The study was published in the International Journal of Environmental Research and Public Health. The researchers were associated with the University School of Physical Education, Wrocław, Poland.
Players followed during heavy training week
The researchers looked at the dietary intake of 26 professional soccer players from one club competing in Poland’s top league. The players were followed through a week of heavy training in preparation for the start of regular league competition. Some athletes with injuries and others who submitted incomplete dietary questionnaires.
The week’s training sessions including a couple of high demand days and some days of lesser intensity as well as a day off. Some of the players were consuming supplements, while others apparently weren’t. The researchers characterized supplementation as “food supplements and foodstuffs intended for particular nutritional uses.”
The athletes’ food and nutrient intakes were measured via detailed food questionnaires. The amounts of food consumed was measured via standard household measures, and information from product labels was included where available.
Players short on calories with too few carbs
The study found the players on the Polish team consumed on average 2,655 kcal of food energy per day. This is less than what similar studies had found for professional footballers in the Netherlands and Greece. In both of those cases pro soccer players were consuming in excess of about 3,300 kcal a day.
As well as appearing to be short on calories in general, the researchers said the soccer players appeared to be short on carbohydrates in particular. Carbohydrates have been demonized to some degree by recent diet fads, and professional footballers are often concerned about their weight, as power-to-weight ratio figures directly into their endurance and their ability to accelerate. But the researchers noted that sufficient carbohydrate is crucial to quickly replenish glycogen stores in muscles.
“The comparison of the obtained results with the norms showed that supplementation did not suffice to cover the recommended intake for the sportsmen training daily for more than 1 hour . . . Low carbohydrate availability can lead to muscle glycogen depletion and subsequent fatigue, impaired concentration, and decreased physical output,” they noted.
“The football players’ dietary carbohydrate intake was relatively low in comparison to requirements based on training loads. Based on our results we conclude that further work is necessary to reinforce education in this area in order to enhance athletic performance by the optimization of glycogen storage and resynthesis. Moreover, sports nutritionists working with elite football teams need to use an individualized approach when periodizing an athlete’s carbohydrate intake to support athletes’ training and match daily nutrition goals,” they concluded.
They also noted that the average consumption of vitamin B2, vitamin C, vitamin E, folate, and calcium was lower than recommendations.
Nutritionist says real world can make a mess of research goals
Lloyd Parker, head of nutrition for Everton Football Club in the English Premier League, said he was unsure whether the insights of the Polish researchers were actionable for a professional like him. Parker said in his own experience in reforming how Everton fed its players made plain to him how difficult measuring nutrient intake is in a real world setting.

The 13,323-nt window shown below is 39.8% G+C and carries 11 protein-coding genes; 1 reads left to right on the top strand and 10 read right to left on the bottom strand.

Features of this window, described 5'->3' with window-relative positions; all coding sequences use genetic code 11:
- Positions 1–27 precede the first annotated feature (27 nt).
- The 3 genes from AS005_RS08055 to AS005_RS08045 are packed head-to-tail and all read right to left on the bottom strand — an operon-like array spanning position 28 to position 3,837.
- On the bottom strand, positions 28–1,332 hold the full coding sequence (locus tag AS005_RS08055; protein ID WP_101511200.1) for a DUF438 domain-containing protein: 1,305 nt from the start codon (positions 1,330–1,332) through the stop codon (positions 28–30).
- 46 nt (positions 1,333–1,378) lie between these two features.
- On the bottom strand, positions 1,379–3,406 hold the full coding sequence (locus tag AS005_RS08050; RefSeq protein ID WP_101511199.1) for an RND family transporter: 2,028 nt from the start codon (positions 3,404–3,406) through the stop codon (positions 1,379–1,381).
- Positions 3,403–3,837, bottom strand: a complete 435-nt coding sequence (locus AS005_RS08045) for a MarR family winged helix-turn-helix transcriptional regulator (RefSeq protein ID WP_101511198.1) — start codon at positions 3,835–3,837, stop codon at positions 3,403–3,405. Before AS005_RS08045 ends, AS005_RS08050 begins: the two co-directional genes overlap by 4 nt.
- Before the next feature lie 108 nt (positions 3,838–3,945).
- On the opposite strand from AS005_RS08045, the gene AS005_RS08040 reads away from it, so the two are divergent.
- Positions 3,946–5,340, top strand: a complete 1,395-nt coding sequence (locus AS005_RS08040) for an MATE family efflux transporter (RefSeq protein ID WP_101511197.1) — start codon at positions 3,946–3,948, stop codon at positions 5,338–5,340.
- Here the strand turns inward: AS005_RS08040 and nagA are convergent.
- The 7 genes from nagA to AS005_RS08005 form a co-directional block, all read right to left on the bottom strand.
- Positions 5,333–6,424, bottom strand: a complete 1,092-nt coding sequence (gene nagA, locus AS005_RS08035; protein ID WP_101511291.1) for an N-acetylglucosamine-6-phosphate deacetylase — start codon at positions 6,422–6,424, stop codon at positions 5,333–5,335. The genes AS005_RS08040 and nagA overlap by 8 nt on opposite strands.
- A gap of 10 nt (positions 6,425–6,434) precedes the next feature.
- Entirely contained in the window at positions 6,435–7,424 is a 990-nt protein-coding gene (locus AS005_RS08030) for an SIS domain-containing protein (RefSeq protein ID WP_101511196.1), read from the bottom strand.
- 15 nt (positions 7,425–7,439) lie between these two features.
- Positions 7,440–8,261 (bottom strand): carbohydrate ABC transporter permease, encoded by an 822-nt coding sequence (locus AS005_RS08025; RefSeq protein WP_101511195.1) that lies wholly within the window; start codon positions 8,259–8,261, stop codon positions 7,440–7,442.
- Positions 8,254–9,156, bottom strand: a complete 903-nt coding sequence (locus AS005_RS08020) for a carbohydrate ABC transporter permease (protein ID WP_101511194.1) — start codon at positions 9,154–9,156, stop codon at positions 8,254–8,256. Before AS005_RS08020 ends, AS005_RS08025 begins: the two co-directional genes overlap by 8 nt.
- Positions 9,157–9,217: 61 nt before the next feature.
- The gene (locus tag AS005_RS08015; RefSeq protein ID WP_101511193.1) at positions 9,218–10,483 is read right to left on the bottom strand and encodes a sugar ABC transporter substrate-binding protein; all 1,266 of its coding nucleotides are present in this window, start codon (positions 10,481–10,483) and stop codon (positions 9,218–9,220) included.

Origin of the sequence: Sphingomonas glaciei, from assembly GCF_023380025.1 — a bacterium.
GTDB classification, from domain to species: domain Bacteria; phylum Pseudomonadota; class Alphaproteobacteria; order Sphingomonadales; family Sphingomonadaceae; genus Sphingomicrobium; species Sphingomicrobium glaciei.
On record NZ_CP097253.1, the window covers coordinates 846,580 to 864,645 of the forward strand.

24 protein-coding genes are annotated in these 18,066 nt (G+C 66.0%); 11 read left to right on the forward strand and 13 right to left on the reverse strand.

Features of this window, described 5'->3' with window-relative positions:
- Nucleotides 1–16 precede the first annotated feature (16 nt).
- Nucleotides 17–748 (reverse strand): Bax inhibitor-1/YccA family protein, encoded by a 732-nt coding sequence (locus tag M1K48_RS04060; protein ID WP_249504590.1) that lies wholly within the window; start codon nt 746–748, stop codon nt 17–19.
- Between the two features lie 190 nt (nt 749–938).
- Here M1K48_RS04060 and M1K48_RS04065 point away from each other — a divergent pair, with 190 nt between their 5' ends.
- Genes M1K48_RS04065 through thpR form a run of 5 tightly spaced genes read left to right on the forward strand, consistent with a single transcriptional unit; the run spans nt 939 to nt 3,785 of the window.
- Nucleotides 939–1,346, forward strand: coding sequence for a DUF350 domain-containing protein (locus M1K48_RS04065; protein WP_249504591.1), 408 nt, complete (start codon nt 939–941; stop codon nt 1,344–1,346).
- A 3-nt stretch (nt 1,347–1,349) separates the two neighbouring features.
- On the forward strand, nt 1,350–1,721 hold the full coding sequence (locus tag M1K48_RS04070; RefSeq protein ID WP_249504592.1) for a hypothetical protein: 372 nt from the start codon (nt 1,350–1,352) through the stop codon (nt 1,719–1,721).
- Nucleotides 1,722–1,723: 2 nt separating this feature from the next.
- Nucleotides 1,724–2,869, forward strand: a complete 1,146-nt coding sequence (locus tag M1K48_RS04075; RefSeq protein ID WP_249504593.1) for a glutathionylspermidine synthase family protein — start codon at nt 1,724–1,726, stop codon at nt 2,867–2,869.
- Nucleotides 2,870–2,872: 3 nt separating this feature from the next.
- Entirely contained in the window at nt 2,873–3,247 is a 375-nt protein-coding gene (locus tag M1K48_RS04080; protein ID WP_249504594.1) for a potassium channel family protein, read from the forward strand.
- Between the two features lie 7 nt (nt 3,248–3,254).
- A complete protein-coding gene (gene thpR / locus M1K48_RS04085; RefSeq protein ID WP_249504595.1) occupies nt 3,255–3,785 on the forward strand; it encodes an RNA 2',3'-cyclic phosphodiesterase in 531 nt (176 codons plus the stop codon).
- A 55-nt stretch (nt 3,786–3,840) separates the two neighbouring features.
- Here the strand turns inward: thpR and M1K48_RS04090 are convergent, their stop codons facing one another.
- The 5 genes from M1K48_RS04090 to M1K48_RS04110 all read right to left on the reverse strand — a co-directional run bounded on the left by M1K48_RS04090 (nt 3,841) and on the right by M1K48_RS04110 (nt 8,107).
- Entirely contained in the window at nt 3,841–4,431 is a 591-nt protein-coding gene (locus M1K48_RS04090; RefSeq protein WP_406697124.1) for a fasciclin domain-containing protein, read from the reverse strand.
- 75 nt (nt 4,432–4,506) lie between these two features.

“There are certainly some methodological flaws in how they have measured certain parameters but also some of the parameters they are trying to measure are highly complicated and virtually impossible in an applied setting. For example they mention some micronutrients (Vitamin B, C, E & folate), for you to get an accurate intake of these is extremely difficult,” Parker told NutraIngredients-USA.
“To start with you need a very accurate dietary intake record — which doing in a squad this size is hard and the method they have used is littered with errors — and then even with this, it is essentially a guess what the level of micronutrients within the foods they have eaten is. Unfortunately this depends on where the food is grown, soil composition, how it is harvested and then how it is cooked, all of which may affect the composition of the food, how its digested and what micronutrients are bioavailable to the body,” he added.
Timing of nutrient intake is difficult
Parker said for his players he shoots for 3,000 to 3,500 kcal of energy intake. He said even with the changes he has made at Everton — supplying fresh whole foods instead of packaged supermarket sandwiches, for example — more still needs to be done to fine tune nutrient delivery, such as getting the ideal amount of carbohydrates into the players at the right times. But real life is messy, and players aren’t vehicles with easily filled and measured fuel tanks.
“Ideally, again depending on the session we aim for between 3-5k/kg/BM per day (of carbohydrate) on training days and then higher amounts (5-8g/kg/BM) on game days, but again not many players seem to get much above 6 g in my experience. I certainly feel that with higher intakes that energy levels could be improved in the latter stages of games, but this is very difficult to measure,” Parker said.
Source: International Journal of Environmental Research and Public Health
2020, 17(22), 8567; https://doi.org/10.3390/ijerph17228567
Assessment of the Dietary Intake of High-Rank Professional Male Football Players during a Preseason Training Week
Authors: Ksiażek A, et al.
2021 Sports Nutrition Summit
Parker was a participant in NutraIngredients-USA’s 2020 Sports Nutrition Summit USA held in San Diego in January. This coming year’s virtual event kicks off with a session on Thursday, Jan. 28, 2021, with three more sessions to follow at one week intervals. Stay tuned to NutraIngredients-USA for more details on this FREE event.